We identified 1136 patients (319 cases, 817 controls). We could find no matched controls for 74 cases: we therefore included 245 cases and 817 matched controls (3.3 controls per case) in our study.

    The median delay between fracture and admission to hospital was two hours, and over 65% of cases were admitted within three hours of known time of fracture. The time of admission showed a similar distribution for cases and controls (figure).


    Time of admission with hip fracture for 245 elderly patients and 817 matched controls

    Comparisons between cases with or without controls

    The greater the age of the patient the more difficult it was to find matched controls. Matching decreased from 100% for patients aged 65 to 70 to 44% for those over 90. Unmatched cases were older (88 (SD 4.7) v 81 (SD 6.8) years, P<0.001) and were more often female (99.6% v 76%, P<0.01) than matched cases. They were not, however, more exposed to benzodiazepines than matched cases, whether exposure was determined from plasma samples (34% v 34%), questionnaire (30% v 24%), or medical records (34% v 33%). Our results are derived from the cases with matched controls.

    Non-benzodiazepine risk or protective factors

    Although we matched cases and controls to within 5 years, cases were slightly older than controls (81 (6.8) v 79 (7.6) years, P<0.001), and age increased the risk of hip fracture within the matching interval (odds ratio 1.22, 95% confidence interval 1.14 to 1.29). The body mass index was lower in cases than in controls (index above 25: 0.43, 0.27 to 0.70). Cases and controls did not differ in lifestyle or family status; age at menopause; use of hormone replacement therapy; number of children; previous medical, surgical, or obstetric history; family history of fractures; use of alcohol, tobacco, and coffee; or dependency scores for either instrument. A low intake of dairy products was associated with hip fracture (odds ratio per point (scale 0-12 points) less use 1.1, 1.01 to 1.23). Mobility was significantly less in cases who lived in institutions than in their matched controls (71% v 45% normal mobility, P<0.001). The risk of hip fracture was increased with impaired hearing (1.56, 1.04 to 2.34) and deafness (2.42, 1.05 to 5.41). Similar proportions of cases (72%) and controls (70%) were able to complete the questionnaires.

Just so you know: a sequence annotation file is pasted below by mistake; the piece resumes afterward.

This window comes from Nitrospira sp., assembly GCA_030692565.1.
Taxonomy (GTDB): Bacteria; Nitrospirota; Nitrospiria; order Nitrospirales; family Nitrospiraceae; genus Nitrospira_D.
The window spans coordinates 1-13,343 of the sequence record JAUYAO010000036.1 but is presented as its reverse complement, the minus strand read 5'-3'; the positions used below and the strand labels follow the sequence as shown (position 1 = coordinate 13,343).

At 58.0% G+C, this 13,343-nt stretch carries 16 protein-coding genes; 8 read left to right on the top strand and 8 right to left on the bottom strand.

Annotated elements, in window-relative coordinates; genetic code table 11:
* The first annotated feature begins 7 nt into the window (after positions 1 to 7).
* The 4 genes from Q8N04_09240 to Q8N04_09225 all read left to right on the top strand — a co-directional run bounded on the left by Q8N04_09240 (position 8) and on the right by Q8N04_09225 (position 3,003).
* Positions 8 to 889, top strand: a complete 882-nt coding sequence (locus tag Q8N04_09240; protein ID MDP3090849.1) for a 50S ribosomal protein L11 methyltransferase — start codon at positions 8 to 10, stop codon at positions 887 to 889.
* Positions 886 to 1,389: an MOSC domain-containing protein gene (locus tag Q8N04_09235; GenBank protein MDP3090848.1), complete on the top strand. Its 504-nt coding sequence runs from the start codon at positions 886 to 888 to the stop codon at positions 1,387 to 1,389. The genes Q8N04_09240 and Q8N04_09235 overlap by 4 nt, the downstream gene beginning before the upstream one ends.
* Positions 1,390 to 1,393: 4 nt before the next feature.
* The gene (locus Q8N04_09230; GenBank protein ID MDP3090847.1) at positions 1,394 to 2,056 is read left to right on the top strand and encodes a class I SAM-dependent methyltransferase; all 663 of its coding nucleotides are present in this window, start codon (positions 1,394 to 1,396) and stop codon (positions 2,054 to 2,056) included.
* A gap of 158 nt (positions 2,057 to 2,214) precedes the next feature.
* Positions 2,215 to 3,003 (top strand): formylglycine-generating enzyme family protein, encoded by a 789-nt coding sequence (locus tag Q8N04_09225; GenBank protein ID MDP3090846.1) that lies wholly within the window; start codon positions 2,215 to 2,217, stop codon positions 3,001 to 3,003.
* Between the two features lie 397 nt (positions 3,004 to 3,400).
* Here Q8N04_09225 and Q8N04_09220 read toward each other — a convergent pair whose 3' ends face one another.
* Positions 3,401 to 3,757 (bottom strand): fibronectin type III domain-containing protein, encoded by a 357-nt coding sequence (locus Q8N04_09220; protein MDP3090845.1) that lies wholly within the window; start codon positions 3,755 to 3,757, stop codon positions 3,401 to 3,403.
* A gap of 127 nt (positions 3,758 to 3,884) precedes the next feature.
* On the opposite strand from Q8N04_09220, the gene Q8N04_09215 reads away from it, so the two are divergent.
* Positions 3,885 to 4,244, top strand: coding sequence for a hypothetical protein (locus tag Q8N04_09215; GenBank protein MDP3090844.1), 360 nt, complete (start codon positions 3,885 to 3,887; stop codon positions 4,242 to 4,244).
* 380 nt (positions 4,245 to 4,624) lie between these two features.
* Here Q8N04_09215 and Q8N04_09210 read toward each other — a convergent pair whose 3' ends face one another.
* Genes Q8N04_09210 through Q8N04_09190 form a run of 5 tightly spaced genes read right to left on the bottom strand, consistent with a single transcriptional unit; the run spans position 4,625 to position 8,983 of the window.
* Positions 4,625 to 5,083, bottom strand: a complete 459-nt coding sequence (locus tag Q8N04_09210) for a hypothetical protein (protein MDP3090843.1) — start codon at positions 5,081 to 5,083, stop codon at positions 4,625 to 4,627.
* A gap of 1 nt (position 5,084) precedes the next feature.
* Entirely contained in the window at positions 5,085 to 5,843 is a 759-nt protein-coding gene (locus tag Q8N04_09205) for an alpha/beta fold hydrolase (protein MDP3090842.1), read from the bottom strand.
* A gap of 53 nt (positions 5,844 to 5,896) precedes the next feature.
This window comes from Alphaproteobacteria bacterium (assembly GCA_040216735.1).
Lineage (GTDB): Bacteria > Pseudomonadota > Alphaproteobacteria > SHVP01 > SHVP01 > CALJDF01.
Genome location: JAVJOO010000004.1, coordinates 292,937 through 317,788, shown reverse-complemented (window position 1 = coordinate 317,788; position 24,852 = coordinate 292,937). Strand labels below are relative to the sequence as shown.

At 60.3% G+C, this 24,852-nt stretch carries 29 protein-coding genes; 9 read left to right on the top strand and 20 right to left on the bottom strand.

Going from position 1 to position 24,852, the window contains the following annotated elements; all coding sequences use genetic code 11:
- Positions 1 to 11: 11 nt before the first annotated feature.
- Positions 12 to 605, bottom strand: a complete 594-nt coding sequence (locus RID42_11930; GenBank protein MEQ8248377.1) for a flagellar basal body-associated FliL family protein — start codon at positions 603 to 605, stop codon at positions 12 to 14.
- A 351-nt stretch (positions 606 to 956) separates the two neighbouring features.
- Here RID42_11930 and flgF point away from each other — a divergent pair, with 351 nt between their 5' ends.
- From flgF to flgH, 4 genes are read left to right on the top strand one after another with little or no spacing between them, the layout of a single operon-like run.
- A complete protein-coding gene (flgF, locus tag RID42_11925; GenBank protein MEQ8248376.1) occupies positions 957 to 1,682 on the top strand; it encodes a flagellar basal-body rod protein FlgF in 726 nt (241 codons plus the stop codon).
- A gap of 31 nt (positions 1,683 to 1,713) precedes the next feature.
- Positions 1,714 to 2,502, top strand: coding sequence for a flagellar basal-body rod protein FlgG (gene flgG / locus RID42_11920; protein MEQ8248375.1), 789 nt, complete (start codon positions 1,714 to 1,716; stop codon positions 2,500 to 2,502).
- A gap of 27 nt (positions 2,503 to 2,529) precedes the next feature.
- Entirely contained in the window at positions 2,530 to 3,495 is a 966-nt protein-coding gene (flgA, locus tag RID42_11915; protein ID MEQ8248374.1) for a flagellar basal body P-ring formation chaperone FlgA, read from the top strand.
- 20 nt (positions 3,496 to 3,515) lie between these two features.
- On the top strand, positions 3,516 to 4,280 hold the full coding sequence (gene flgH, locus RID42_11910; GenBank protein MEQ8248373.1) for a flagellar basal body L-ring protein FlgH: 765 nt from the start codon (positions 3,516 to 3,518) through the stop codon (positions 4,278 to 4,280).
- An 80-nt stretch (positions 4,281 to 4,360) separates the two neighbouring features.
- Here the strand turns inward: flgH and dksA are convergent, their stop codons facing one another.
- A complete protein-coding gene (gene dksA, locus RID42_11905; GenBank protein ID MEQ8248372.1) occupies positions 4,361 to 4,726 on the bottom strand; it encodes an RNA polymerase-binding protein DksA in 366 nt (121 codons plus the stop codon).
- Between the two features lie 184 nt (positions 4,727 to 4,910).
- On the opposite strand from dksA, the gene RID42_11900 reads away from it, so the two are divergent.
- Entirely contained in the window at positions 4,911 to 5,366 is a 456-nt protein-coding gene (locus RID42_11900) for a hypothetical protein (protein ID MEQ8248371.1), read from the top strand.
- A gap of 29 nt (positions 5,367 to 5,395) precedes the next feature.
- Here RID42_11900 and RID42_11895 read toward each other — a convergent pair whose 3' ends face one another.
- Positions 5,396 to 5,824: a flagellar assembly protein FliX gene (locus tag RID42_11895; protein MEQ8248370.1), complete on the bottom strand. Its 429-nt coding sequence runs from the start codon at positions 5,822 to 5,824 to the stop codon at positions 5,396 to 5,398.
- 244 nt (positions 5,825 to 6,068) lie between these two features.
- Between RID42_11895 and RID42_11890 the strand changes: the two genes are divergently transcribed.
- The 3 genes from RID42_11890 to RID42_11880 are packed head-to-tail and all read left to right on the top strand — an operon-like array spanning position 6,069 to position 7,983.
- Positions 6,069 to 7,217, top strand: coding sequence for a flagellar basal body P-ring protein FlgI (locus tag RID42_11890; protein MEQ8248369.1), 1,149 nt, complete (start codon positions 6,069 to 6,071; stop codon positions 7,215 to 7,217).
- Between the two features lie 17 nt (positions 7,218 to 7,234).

Mean number of non-benzodiazepine drugs used was similar in cases (4.2) and controls (4.1). The use of any diuretic was associated with a lower risk of hip fracture (0.71, 0.52 to 0.96). Tricyclic antidepressants (2.07, 1.12 to 3.82)—but not selective serotonin reuptake inhibitors—and antacids (2.24, 1.16 to 4.33) were associated with an increased risk of fracture.

    Use of benzodiazepines

    The use of benzodiazepines, whether determined from questionnaires, medical records, or blood samples, was not associated with an increased risk of hip fracture (table 1). Benzodiazepines were used by 34% of cases and 36% of controls, according to the questionnaire. They were mentioned in the medical records of 33% of cases and 29% of controls and were found in the blood samples of 36% of cases and 32% of controls.